Big Data’s Future/Big Data’s Past

I just listened to an interesting IBM Google hangout about big data called Visions of Big Data’s future.  You can watch  it here.  There were some great experts on the line including James Kobelius (IBM), Thomas Deutsch (IBM), and Ed Dumbill (Silicon Valley Data Science).

The moderator, David Pittman, asked a fantastic question, “What’s taking longer than you expect in big data?”  It brought me back to 1992 (ok, I’m dating myself)  when I used to work at AT&T Bell Laboratories.  At that time, I was working in what might today be called an analytics Center of Excellence.  The group was composed of all kinds of quantitative scientists (economists, statisticians, physicists) as well as computer scientists and other IT like people. I think the group was called something like the Marketing Models, Systems, and Analysis department.

I had been working with members of Bell Labs Research to take some of the machine learning algorithms they were developing and applying them to our marketing data for analytics like churn analysis.  At that time, I proposed the formation of a group that would consist of market analysts and developers, working together with researchers and some computer scientists.  The idea was to provide continuous innovation around analysis.  I found the proposal today (I’m still sneezing from the dust).  Here is a sentence from it,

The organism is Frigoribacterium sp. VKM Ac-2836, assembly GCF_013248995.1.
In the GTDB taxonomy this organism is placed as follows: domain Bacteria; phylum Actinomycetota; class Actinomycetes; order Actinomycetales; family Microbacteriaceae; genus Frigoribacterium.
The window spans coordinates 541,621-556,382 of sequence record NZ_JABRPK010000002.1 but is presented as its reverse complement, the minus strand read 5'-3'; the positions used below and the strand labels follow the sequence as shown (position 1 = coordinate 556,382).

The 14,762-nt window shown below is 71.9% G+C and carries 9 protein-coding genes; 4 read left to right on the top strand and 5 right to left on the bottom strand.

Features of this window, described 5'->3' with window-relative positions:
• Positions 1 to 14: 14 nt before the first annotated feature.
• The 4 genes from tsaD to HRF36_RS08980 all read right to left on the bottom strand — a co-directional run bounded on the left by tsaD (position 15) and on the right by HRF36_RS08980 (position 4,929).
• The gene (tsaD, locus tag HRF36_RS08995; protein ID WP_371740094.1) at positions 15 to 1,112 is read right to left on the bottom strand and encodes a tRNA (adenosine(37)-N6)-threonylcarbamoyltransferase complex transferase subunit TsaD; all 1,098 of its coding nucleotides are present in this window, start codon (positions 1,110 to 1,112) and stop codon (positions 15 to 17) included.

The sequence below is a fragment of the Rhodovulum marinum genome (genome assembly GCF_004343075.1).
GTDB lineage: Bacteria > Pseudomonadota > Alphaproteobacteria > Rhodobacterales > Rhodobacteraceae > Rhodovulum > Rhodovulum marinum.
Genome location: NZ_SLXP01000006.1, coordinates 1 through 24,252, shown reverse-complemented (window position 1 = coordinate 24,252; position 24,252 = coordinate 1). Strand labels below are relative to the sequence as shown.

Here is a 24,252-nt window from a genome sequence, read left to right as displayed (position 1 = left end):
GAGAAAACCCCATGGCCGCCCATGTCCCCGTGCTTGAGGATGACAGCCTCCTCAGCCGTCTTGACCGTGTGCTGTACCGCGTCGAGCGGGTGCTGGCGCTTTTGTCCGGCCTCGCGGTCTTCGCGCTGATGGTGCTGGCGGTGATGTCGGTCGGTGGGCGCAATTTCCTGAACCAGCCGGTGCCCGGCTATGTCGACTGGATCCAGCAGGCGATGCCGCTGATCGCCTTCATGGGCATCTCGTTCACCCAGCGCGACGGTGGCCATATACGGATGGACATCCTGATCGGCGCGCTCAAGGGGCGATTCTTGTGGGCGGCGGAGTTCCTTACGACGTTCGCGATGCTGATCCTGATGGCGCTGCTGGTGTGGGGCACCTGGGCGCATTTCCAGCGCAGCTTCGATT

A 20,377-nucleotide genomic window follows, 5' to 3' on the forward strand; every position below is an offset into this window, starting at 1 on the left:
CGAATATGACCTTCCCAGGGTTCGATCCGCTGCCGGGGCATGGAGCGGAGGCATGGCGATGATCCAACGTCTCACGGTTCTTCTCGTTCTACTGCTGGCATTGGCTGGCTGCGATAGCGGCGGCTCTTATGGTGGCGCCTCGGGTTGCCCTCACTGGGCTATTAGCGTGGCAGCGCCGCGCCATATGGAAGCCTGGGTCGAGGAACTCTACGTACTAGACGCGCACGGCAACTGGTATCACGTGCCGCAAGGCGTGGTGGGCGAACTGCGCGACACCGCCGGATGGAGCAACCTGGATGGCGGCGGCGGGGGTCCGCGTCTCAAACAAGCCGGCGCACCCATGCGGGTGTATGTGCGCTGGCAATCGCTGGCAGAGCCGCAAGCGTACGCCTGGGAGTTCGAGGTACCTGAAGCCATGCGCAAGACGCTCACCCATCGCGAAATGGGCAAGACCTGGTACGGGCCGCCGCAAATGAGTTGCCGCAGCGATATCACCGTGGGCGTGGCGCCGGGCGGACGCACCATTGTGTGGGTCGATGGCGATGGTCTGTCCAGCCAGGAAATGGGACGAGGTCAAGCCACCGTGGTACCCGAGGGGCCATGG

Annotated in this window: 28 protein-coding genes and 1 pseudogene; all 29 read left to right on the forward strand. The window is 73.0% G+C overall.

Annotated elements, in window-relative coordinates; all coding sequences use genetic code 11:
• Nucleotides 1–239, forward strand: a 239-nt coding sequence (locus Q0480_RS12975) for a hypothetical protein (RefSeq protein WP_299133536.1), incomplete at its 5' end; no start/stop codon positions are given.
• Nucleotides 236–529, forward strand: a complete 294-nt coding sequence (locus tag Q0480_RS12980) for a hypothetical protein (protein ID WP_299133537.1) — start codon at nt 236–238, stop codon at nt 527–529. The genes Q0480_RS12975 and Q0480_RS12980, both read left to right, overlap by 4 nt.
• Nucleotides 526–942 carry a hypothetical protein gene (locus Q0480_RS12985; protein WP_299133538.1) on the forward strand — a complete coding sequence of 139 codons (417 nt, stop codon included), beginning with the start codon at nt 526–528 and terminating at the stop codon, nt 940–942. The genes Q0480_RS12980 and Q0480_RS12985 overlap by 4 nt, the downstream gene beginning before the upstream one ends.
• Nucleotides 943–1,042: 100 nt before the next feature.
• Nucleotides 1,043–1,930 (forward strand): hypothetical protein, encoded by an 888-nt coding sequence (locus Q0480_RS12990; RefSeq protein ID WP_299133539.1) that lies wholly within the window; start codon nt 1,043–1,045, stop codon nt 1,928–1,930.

big data from 1992

Managing and analyzing large amounts of data?  At that point we were even thinking about call detail records.  It goes on to say, “Specifically the group will utilize two software technologies that will help to extract knowledge from databases:  data mining and data archeology.  The data archeology piece referred to:

Data discovery 1992

This exploration of the data is  similar to what is termed discovery today.  Here’s a link to the paper that came out of this work.   Interestingly, around this time I also remember going to talk to some people who were developing NLP algorithms for analyzing text.  I remember thinking that the “why” around customers were churning could be found in those call center notes.

I thought about this when I heard the moderator’s question not because the group I was proposing would certainly have been ahead of its time –  let’s face it AT&T was way ahead of its time with its Center of Excellence in analysis in the first place – but  because it’s taken so long to get from there to here and we’re not even here or there  yet.

Closing the loop in customer experience management: When it doesn’t work

Last week I had the unfortunate experience of trying to deal with American Airlines regarding some travel arrangements via its Advantage help desk.  I literally spent hours on the phone trying to get to the right person.  I won’t bore you with the details of my experience, however I did want to talk about how American used social media analytics in an active way – and where it came up short.

By now, many people are aware that companies are not only using social media analytics to understand what is being said about their brand; they are using it to actively engage with a customer when there is a problem as well.  This typically involves some sort of automatic classification of the problem, automatic routing to the right person, and suggested responses to the customer.

The good news was that when I tweeted about American Airlines I actually got a response back from them.  Here’s my first tweet and response:

First twitter round with aa

So far, not bad.  Here’s the next round of tweet/response:

conversation with aa round 2